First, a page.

Tag: CAHFS

Enhancing Global Food Security

You must look within for value, but must look beyond for perspective.”- Denis Waitley

The Health for Animals and Livelihood Improvement (HALI) Project is a collaborative research and capacity building program investigating health at human-animal-environment interfaces in Tanzania.

Recently, I was privileged to be an invited speaker at the American Veterinary Medical Association’s Global Food Security Summit: Understanding the Role of Animal Health and Well Being in Washington D.C. The summit participants included a diverse group of organizations discussing the positive benefits of public and private stakeholder partnerships and the veterinary community to promote and enhance global food security. Among other goals, the summit defined the role of animal source foods in enhancing global food security and described ways to improve animal health to create a more secure, sustainable, safe, and nutritious food supply in areas of global food insecurity.

Participants of the summit were made aware of the stark reality that approximately 75 percent of the world’s poorest people get their food and income by farming small plots of land, and the critical role of animal-sourced proteins in the first 1000 days of life to prevent malnutrition and childhood stunting. It is relatively easy to lose perspective for the plight of the world’s poor in the developed world where food sources are taken for granted. In our daily lives, it is assumed we will have access to multiple sources of nutritious food, even though we may make poor choices in the foods we choose to eat.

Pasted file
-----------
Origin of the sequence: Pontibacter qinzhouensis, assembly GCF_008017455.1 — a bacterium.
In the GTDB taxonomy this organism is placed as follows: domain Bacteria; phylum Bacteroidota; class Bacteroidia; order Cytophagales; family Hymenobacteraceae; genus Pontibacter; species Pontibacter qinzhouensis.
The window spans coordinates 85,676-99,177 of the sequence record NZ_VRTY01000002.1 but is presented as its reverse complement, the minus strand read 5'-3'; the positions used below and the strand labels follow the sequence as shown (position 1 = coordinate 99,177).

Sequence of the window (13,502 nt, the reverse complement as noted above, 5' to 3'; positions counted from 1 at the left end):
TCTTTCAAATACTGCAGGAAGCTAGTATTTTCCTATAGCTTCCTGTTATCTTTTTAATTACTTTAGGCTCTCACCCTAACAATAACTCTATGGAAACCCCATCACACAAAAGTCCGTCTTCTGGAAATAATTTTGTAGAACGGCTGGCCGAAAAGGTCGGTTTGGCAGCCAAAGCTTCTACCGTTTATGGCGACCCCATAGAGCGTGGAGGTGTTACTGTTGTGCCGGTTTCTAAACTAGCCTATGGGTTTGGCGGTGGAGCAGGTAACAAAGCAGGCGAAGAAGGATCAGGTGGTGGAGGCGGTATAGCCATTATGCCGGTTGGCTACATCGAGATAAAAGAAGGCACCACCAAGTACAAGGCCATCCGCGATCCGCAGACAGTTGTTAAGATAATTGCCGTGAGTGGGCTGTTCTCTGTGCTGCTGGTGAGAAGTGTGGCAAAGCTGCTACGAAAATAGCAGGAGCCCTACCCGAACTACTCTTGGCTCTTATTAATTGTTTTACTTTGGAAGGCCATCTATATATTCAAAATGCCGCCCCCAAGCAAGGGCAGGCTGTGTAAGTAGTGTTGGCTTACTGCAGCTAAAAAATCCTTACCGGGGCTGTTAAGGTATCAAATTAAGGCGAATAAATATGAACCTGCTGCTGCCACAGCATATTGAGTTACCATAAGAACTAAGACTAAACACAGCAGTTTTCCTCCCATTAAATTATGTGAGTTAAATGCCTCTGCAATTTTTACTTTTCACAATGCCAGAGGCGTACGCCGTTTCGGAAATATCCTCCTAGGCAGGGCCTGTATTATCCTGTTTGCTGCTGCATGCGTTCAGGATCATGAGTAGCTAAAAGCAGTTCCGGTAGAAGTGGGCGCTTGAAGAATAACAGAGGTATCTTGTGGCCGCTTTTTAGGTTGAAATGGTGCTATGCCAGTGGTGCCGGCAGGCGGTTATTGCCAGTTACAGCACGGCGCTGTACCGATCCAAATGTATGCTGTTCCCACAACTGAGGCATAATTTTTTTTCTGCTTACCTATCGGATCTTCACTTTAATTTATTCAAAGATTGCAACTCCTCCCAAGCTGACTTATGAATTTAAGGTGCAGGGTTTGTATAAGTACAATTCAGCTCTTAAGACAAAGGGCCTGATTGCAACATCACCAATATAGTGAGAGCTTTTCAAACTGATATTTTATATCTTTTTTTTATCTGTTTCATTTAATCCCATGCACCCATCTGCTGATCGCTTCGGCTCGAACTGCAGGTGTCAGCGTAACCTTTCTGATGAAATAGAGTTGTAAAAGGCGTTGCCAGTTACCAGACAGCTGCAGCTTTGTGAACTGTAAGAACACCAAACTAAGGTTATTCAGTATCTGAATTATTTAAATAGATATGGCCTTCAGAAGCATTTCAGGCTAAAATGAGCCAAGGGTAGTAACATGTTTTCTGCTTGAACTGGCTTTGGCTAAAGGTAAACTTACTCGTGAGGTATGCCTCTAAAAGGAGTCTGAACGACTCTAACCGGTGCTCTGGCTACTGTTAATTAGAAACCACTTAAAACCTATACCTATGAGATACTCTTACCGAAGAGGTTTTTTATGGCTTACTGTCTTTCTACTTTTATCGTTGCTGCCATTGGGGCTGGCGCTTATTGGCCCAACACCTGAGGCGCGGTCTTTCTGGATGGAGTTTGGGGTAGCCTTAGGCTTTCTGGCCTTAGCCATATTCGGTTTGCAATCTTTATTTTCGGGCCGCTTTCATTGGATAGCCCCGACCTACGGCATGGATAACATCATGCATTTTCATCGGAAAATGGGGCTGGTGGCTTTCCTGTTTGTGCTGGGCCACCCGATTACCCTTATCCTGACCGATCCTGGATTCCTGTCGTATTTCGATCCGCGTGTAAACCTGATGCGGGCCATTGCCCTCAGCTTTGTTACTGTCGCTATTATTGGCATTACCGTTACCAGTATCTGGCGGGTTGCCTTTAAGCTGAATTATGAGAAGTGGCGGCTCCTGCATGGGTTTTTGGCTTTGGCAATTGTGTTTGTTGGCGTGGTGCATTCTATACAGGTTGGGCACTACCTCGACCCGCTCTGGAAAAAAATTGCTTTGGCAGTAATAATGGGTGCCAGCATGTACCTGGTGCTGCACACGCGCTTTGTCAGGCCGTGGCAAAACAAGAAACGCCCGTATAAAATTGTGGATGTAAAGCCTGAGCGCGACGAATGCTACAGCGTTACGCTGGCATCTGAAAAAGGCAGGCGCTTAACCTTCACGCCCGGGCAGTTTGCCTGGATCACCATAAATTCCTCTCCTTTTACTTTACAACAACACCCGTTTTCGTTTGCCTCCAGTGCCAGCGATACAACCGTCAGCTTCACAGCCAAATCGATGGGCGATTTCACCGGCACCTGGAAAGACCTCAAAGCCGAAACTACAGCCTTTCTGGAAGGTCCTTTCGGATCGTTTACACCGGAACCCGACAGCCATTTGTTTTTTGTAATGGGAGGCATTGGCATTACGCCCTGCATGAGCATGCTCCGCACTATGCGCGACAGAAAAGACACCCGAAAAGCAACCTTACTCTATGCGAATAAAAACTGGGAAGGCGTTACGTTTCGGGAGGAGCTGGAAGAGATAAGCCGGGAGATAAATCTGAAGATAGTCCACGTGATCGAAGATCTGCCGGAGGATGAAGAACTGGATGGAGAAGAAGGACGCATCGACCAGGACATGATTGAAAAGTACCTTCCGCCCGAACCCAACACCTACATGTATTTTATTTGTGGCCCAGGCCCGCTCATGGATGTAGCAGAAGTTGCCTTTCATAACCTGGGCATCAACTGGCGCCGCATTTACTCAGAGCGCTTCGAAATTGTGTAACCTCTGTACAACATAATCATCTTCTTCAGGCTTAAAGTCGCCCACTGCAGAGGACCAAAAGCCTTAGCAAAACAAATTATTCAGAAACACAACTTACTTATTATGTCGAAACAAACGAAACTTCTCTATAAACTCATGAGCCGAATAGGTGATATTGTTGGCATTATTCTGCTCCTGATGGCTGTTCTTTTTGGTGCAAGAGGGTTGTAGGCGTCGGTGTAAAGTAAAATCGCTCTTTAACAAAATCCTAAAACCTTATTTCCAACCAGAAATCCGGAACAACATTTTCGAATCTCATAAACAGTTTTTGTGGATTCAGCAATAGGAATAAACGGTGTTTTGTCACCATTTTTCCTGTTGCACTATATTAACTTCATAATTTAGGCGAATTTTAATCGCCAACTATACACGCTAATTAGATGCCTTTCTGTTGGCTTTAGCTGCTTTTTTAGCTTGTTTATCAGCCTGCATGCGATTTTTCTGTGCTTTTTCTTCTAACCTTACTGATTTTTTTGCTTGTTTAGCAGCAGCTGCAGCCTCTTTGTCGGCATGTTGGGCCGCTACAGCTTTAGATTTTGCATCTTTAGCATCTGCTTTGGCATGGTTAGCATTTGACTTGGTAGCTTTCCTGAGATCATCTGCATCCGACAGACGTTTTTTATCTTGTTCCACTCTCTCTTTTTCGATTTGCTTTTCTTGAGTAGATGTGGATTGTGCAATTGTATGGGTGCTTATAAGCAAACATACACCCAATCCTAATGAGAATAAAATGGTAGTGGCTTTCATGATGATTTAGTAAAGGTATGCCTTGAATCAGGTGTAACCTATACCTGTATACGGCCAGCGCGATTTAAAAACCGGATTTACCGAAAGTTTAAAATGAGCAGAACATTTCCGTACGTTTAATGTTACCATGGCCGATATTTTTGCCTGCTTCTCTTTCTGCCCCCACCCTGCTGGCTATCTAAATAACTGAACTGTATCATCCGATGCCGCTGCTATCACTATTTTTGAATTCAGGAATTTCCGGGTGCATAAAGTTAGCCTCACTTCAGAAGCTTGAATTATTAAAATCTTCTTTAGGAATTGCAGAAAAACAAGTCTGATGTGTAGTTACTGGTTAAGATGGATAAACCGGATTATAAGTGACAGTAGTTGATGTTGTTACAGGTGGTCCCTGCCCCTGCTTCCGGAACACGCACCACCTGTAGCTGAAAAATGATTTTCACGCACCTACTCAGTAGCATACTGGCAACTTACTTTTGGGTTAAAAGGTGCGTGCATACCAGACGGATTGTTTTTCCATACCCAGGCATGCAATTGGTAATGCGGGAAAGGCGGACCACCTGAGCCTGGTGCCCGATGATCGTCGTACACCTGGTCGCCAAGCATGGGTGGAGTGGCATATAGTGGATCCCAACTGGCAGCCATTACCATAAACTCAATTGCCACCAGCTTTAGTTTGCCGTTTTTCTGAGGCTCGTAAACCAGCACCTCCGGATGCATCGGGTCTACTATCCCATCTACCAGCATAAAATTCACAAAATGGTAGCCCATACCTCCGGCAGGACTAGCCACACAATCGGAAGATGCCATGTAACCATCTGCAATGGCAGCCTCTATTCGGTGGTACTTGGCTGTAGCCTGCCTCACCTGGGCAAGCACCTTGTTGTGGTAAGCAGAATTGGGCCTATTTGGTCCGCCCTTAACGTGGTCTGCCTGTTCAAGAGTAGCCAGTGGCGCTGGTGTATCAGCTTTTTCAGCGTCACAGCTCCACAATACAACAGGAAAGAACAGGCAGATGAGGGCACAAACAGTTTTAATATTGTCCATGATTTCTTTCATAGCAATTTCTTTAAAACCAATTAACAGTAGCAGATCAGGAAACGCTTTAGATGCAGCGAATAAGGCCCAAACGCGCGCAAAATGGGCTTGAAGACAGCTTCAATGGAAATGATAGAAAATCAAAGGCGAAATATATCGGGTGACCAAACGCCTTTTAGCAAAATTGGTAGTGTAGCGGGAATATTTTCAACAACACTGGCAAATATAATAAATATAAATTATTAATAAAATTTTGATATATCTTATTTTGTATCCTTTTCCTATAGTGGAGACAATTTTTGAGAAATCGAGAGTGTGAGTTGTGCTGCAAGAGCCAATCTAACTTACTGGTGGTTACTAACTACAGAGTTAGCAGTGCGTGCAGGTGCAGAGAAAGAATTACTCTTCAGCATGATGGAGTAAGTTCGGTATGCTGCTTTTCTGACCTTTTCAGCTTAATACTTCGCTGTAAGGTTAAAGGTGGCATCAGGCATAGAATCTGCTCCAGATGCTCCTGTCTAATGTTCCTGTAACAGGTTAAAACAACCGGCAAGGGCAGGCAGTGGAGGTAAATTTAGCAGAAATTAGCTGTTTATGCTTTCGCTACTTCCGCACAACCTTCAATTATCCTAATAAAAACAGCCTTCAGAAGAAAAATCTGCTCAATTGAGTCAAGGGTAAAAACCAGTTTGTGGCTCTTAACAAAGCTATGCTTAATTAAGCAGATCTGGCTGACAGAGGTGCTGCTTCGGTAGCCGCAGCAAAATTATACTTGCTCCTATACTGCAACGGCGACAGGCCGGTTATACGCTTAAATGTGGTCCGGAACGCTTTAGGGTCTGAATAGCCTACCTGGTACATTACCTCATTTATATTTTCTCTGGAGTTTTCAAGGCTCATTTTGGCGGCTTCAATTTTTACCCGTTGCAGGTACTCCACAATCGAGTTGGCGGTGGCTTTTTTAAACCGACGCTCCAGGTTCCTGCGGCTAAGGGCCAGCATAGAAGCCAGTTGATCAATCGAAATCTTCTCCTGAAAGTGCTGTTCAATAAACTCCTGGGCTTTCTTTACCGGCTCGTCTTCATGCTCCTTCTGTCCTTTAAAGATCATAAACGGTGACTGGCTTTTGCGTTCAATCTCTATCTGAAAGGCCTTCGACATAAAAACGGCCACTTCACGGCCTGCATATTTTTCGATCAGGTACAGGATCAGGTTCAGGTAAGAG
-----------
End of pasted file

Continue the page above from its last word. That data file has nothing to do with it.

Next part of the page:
Read More

Era of Change for Veterinary Medicine

“First comes thought; then organization of that thought, into ideas and plans; then transformation of those plans into reality. The beginning, as you will observe, is in your imagination.” – Napoleon Hill

STAR postersWe live in a world that constantly changes, challenging us to evolve with it. Our school is undergoing such a transformation, reflected in improvements in our medicine and science, new educational models, and students challenging learning paradigms. In our daily lives outside of work we observe economic, environmental, and societal forces seemingly beyond our control. New infectious diseases, climate change, and a moving political landscape are a few examples of change to which we must adapt, today and in the future.

A recent report from the University of California, Office of the President (UCOP), is focused on the future of veterinary medicine, and projects an “Era of Change.” I would encourage all of you to read the report and reflect on its findings and recommendations. Veterinary medicine, biomedical and agricultural sciences are in a dynamic period of change that will bring new opportunities and challenges to all of us. The UCOP report illustrates current veterinary workforce data and future opportunities that will help guide the University of California forward to enhance the health sciences workforce. The report illustrates the critical role that veterinarians have in addressing the health needs in our society as well as the leadership position of the UC Davis School of Veterinary Medicine.

Read More

Looking to the Future